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Reducing blockage fails to improve access to the bloodstream for kidney dialysis

Reducing early blockages in bloodstream access for kidney failure treatment does not increase the likelihood that the access will function adequately for long-term treatments, according to a study funded by the National Institutes of Health. Results were published May 14, 2008, in the Journal of the American Medical Association.

"Since most of the 470,000 Americans with kidney failure depend on hemodialysis for survival, there is a clear and compelling need to evaluate therapies that reduce or prevent access failure," said NIH Director Elias A. Zerhouni, M.D. "These results tell us we need to keep looking for solutions."

Hemodialysis filters waste and extra fluid from the bloodstream and requires a vascular access a site on the body where blood is removed and returned. Fistulas are the preferred type of access since they clot less often, experience fewer infections, and are less costly; patients with fistulas also have lower mortality. A fistula is created by joining a section of an artery and a vein to make one large vessel capable of handling high volumes of blood during hemodialysis. But maintaining any access site is a major clinical challenge. Blood clotting in the fistula is the most frequent cause of early fistula failure. Clotting, infection and low blood-flow rates in the access site are common reasons for hospitalizations requiring multiple treatments or surgeries. Read about vascular access at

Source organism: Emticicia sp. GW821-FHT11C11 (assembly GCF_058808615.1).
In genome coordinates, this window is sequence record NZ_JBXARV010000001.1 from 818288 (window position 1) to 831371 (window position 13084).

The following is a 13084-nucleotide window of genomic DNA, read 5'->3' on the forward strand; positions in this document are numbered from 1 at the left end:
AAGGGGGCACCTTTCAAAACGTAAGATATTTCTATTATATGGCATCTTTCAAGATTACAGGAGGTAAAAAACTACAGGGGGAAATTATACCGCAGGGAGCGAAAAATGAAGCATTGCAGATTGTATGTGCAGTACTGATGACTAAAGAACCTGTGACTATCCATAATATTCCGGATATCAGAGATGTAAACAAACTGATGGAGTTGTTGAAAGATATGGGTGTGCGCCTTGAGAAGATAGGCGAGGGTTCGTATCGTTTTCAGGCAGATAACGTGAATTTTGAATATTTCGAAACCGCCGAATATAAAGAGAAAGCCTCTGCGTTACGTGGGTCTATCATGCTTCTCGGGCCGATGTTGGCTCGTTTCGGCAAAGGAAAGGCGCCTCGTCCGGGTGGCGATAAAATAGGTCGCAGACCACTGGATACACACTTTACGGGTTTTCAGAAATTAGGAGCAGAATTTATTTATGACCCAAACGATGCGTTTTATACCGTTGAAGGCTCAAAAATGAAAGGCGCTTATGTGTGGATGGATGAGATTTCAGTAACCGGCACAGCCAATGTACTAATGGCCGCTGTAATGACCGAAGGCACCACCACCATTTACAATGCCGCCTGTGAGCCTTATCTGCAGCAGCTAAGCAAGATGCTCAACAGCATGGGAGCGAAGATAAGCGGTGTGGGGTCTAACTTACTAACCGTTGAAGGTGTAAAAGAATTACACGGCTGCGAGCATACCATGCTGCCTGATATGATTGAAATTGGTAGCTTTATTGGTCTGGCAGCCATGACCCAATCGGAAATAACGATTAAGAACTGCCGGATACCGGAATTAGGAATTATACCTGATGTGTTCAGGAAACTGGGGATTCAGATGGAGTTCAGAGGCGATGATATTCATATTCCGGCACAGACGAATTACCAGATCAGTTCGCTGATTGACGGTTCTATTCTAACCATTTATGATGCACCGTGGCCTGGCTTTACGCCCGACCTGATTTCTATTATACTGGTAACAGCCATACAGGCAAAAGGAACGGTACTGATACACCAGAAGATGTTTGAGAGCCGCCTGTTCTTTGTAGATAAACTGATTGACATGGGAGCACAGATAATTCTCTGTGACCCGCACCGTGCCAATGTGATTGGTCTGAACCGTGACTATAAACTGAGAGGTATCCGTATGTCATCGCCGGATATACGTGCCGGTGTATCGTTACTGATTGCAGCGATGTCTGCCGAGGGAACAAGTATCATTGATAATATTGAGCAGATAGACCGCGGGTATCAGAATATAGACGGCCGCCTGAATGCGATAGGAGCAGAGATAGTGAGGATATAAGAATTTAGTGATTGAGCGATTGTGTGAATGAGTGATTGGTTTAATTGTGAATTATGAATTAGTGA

The Dialysis Access Consortium (DAC) found that only 12 percent of patients developed blood clots in the fistula when treated with the clot-preventing drug clopidogrel, compared to nearly 20 percent of patients treated with placebo. Nevertheless, about 60 percent of new fistulas in each group could not be used for long-term dialysis treatments. Complications such as bleeding were similar across the study groups.

DAC studied nearly 900 patients at 9 U.S. medical centers in academic and community practices in urban and rural settings. Participants received a new fistula and took the anti-platelet drug clopidogrel (Plavix) or a placebo tablet daily for 6 weeks to determine if the drug would maintain blood flow in fistulas and increase the number suitable for dialysis.

"Because vascular access is critical for delivering lifesaving care, we are already organizing another multi-center study to look for other ways to improve fistulas," said co-author Catherine M. Meyers, M.D., a kidney specialist in charge of DAC at NIHs National Institute of Diabetes and Digestive and Kidney Diseases (NIDDK), which funded the study.


Contact: Mary Harris
NIH/National Institute of Diabetes and Digestive and Kidney Diseases

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